World War 2

The vegan movement in the UK was formed by a breakaway group from the UK Vegetarian Socety which had been established in 1847.

In August 1944 Donald Watson and Elsie Shrigley petitioned the Vegetarian Society to allow a non-dairy group to be set up. Their request was refused, and Watson and Shrigley went on to form the Vegan Society in November 1944.   Around seven people attended the founding meeting of the Vegan Society at The Attic Club in London.

The founding members of the vegan movement had just been through World War 2, which had a profound and shocking effect on them.  They believed that veganism was a necessary and fundamental part of the moral evolution of humanity.  Donald Watson said:

“We don’t know the spiritual advancements that long term veganism – I mean not over years or even decades, but over generations, would have on human life.  It would be certainly a different civilisation, and the first one in the whole of our history that would truly deserve the title of being a civilisation.  Full stop.”

George Bernard Shaw (1856-1950), an ardent animal rights activist, saw the connection between war and our treatment of animals.  In ‘Living Graves‘ he wrote:

We are the living graves of murdered beasts,
Slaughtered to satisfy our appetites.
We never pause to wonder at our feasts,
If animals, like men, can possibly have rights.
We pray on Sundays that we may have light,
To guide our footsteps on the path we tread.
We’re sick of War, we do not want to fight –
The thought of it now fills our hearts with dread,
And yet – we gorge ourselves upon the dead.
Like carrion crows, we live and feed on meat,
Regardless of the suffering and pain
We cause by doing so, if thus we treat
Defenseless animals for sport or gain,
How can we hope in this world to attain
The PEACE we say we are so anxious for.
We pray for it, o’er hecatombs of slain,
To God, while outraging the moral law.
Thus cruelty begets its offspring – WAR

Donald Watson (1910-2005)

Watson’s name is synonymous with the vegan movement and he is usually referred to as the founder of the Vegan Society.  He was born in Yorkshire, the son of a headmaster in a mining community.  He later became a teacher.  As a child, Watson spent time on his uncle’s farm. The slaughtering of a pig on the farm horrified him and he became a vegetarian at the age of fourteen.  He gave up dairy products about 18 years later, having seen that the production of milk-related products was unethical.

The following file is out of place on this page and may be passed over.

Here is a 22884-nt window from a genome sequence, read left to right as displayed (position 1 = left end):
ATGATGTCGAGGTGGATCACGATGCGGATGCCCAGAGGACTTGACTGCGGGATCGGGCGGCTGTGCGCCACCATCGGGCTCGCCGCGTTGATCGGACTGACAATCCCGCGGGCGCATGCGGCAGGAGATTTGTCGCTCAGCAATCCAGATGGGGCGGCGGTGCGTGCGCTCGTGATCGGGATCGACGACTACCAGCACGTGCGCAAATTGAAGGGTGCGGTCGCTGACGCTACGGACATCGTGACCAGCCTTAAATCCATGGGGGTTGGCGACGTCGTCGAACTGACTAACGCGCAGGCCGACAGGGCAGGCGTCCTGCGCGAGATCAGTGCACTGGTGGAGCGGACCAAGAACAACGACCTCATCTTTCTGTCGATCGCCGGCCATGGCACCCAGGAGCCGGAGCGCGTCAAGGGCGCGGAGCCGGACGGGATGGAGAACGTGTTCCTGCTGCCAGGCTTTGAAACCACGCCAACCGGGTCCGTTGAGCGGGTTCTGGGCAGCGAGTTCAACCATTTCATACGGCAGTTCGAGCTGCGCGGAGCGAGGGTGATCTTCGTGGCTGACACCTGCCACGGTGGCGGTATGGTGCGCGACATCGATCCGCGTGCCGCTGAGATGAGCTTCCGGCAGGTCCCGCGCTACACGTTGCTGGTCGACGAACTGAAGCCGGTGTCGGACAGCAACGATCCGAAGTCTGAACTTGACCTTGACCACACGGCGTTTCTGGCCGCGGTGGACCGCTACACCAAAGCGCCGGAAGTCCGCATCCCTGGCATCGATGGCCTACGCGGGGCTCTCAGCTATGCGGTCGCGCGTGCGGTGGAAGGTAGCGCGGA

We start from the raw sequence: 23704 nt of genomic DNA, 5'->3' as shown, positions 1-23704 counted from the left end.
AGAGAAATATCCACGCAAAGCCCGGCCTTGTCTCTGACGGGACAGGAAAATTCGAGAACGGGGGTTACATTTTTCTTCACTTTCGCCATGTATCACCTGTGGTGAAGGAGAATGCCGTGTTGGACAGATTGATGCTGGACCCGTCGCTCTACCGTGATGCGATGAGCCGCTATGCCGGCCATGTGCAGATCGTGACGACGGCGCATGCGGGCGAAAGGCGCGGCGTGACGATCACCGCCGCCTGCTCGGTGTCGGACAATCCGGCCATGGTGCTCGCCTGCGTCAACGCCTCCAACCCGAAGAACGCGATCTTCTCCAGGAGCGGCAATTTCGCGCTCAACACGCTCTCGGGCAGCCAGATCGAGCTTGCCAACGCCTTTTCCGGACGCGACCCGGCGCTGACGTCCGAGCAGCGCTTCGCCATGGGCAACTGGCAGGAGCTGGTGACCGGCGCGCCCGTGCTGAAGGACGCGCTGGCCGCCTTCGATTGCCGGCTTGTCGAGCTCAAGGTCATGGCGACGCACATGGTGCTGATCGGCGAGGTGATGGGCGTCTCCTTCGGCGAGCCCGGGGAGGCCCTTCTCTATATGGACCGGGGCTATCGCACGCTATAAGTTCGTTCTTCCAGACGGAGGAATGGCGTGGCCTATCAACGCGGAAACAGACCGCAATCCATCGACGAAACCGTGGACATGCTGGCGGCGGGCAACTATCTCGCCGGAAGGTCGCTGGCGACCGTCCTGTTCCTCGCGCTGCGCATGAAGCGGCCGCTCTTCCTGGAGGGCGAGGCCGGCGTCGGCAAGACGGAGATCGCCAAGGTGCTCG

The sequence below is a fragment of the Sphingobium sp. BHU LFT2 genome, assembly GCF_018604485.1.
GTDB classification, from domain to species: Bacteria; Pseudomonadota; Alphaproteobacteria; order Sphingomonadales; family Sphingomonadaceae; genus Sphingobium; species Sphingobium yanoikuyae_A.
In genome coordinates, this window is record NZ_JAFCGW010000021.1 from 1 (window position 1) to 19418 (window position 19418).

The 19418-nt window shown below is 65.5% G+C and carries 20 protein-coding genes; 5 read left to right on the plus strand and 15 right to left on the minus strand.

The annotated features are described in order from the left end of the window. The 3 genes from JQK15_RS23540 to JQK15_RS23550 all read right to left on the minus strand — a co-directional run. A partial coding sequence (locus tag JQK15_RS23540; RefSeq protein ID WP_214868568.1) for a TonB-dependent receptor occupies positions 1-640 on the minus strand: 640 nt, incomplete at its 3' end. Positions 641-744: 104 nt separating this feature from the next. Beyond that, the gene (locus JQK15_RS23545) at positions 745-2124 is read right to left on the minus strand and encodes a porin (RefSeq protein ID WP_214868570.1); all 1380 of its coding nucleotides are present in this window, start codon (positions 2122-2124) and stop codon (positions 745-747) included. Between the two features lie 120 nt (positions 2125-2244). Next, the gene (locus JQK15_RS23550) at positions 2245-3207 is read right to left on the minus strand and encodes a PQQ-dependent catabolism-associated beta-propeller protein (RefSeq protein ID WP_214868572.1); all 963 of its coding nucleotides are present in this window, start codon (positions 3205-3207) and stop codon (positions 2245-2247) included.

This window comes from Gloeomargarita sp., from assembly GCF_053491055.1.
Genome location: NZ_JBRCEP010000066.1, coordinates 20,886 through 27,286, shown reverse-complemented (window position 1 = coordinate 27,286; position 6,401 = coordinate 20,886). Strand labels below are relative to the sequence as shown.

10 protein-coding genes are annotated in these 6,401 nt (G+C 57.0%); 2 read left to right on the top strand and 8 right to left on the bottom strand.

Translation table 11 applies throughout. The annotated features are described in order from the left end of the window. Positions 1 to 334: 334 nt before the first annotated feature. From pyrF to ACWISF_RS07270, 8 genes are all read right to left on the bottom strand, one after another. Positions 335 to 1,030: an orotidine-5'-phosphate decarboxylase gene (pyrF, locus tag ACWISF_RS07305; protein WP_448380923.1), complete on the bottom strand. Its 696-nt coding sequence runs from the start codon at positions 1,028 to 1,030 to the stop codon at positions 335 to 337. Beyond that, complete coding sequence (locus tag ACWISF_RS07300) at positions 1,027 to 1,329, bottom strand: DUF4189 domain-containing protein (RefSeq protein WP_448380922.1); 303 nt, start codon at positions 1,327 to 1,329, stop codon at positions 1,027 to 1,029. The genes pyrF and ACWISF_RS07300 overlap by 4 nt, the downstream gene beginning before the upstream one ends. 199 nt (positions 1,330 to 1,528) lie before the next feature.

Watson was sickened by the events of World War Two, and saw the vegan movement as the ‘salvation of Man’.  The vegan pioneers saw a connection between humanity’s tyranny towards each other and towards animals.  In 1988 Watson wrote about the beginnings of the vegan movement:

“Perhaps it seemed to us a fitting antidote to the sickening experience of war, and a reminder that we should be doing more about the other holocaust that goes on all the time.  Or perhaps it was that we were conscious of a remarkable omission in all previous vegetarian literature – namely, that though nature provides us with lots of examples of carnivores and vegetarians it provides us with no examples of lacto-carnivores or lacto-vegetarians.  Such groups are freaks and only made possible by man’s capacity to exploit the reproductive functions of other species. This, we thought, could not be right either dietetically or ethically.  It was certainly wrong aesthetically, and we could conceive of no spectacle more bizarre than that of a grown man attached at his meal-times to the udder of a cow.”

Watson declared that all other movements are “lesser” compared to veganism because they had a limited vision of the future.  He said that other movements were like people re-arranging deckchairs on the Titanic, whereas they could be helping the vegans who were busy shining their searchlight “on the iceberg which is going to be the end of the whole show.”

In his address to the International Vegetarian Congress in 1947, Watson said: